The presence of tumor-infiltrating FOXP3+ lymphocytes correlates with intratumoral angiogenesis in endometrial cancer.
Giatromanolaki A., Bates GJ., Koukourakis MI., Sivridis E., Gatter KC., Harris AL., Banham AH.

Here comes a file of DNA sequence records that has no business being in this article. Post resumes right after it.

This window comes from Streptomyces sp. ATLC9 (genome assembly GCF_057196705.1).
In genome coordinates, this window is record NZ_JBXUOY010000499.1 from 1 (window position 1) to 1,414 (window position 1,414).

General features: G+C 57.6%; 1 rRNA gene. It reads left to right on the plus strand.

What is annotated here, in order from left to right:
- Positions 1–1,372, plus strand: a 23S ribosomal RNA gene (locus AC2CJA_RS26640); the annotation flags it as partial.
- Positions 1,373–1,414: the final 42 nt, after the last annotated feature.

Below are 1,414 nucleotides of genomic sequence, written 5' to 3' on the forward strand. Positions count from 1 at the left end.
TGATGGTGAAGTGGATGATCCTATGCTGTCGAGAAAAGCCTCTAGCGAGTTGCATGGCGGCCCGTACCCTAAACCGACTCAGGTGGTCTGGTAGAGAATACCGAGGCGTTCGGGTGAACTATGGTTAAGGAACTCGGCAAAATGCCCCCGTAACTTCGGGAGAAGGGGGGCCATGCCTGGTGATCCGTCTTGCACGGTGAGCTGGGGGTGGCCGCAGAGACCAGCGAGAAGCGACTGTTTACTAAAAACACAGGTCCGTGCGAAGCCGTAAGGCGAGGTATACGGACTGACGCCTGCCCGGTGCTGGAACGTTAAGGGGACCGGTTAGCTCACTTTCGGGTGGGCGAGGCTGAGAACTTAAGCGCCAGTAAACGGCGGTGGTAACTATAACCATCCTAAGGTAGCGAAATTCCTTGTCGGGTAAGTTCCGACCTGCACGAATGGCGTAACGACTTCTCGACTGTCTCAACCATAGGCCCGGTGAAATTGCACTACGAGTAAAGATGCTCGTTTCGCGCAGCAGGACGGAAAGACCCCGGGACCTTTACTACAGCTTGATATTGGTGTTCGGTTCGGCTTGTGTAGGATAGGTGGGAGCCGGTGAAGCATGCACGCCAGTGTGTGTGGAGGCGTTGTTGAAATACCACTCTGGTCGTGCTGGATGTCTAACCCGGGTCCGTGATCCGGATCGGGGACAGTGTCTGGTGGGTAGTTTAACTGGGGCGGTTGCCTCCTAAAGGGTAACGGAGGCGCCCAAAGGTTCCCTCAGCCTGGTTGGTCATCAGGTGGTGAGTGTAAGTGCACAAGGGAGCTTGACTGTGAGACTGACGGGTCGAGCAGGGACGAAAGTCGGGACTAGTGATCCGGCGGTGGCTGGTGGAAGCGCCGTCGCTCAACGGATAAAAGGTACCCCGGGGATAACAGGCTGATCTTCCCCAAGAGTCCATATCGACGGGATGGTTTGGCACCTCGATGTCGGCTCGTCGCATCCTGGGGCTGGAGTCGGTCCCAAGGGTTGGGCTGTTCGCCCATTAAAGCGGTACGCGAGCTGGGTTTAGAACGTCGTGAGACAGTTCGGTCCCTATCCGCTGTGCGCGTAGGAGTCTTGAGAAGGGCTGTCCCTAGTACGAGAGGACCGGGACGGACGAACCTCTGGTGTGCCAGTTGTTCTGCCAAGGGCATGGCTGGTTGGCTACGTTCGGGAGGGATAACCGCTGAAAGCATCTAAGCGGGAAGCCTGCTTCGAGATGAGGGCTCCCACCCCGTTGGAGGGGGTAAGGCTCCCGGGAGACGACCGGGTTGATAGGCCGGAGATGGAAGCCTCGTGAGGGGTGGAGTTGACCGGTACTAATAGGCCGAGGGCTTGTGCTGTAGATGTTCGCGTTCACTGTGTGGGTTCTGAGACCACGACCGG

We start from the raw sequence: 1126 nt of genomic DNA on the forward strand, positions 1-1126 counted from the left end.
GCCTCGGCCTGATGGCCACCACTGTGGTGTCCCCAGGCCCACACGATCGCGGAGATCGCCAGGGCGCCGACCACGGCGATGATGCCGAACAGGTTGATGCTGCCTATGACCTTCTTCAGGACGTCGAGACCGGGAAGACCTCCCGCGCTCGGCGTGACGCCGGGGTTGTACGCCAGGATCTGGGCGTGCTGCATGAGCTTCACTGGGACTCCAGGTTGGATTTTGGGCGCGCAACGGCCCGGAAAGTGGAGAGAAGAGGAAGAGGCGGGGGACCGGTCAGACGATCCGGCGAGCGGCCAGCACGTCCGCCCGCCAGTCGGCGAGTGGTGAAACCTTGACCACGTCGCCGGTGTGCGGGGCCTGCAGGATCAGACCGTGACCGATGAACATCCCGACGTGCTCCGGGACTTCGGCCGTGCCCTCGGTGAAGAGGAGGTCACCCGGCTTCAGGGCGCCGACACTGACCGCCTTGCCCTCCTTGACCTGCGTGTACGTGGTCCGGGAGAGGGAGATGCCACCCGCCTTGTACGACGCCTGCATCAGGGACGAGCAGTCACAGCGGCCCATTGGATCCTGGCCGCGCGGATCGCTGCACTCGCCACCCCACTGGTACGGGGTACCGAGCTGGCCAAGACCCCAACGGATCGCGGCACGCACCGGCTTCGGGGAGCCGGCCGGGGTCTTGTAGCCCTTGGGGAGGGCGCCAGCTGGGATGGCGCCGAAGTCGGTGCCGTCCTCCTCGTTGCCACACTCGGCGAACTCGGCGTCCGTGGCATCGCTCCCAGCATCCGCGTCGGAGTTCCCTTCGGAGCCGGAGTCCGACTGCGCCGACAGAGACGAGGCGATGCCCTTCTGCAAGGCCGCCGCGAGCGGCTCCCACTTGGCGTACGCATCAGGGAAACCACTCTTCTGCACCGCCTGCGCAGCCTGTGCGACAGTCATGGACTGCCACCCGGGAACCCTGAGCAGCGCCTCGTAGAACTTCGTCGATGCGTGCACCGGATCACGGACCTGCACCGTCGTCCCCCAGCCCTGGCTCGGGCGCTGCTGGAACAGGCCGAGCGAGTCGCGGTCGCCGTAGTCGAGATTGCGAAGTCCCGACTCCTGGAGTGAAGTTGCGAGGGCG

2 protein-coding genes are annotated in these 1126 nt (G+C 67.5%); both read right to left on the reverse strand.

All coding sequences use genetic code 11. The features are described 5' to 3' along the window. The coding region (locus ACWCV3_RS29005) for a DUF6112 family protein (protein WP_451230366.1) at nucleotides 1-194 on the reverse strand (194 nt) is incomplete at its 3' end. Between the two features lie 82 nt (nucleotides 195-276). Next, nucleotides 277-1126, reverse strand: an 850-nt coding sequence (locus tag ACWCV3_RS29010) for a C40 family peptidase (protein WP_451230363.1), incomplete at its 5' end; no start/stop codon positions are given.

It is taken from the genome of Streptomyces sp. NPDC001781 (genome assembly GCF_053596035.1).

OBJECTIVES: CD4(+)CD25(+) regulatory T-cells (Tregs), that express the transcription factor FOXP3, suppress effector T-cell populations and can enable tumour cells to evade the host immune response. In this study, we investigated the numbers of FOXP3(+) Tregs in the normal and malignat endometrium and examined potential links with tumor angiogenesis. METHODS: Paraffin-embedded tissues from 79 patients with stage I endometrial adenocarcinoma and 12 samples from normal endometrium were analyzed using immunohistochemistry for the detection of FOXP3(+) lymphocytes. The presence of FOXP3(+) lymphocytic infiltration was correlated with the tumor vascular density, the hypoxia inducible factors HIF-1alpha and HIF-2alpha, VEGF, estrogen and progesterone receptor expression. Survival analysis was also performed. RESULTS: In normal endometrium, FOXP3 was expressed by stroma infiltrating lymphocytes, with a mean number 8 (range 5-11) lymphocytes per x100 optical field. In tumors, 55/79 (69.6%) cases showed little FOXP3(+) lymphocytic infiltration (0-2 per x100 optical field). In the remaining 24/79 (30.4%) cases that were scored as positive the mean score ranged from 3-8 (median 5). Low numbers of FOXP3(+) lymphocytes significantly correlated with tumoral ER negativity and low vascular density. Survival analysis showed no significant impact of FOXP3 lymphocytic infiltration, although there was a trend towards worse prognosis. CONCLUSIONS: The correlation between the presence of FOXP3(+) Tregs and high vessel density in endometrial adenocarcinomas suggests a link between immunity, intratumoral angiogenesis and poor prognosis. However, further studies are required as significantly fewer Tregs were detected in the tumor microenvironment compared to normal endometrium.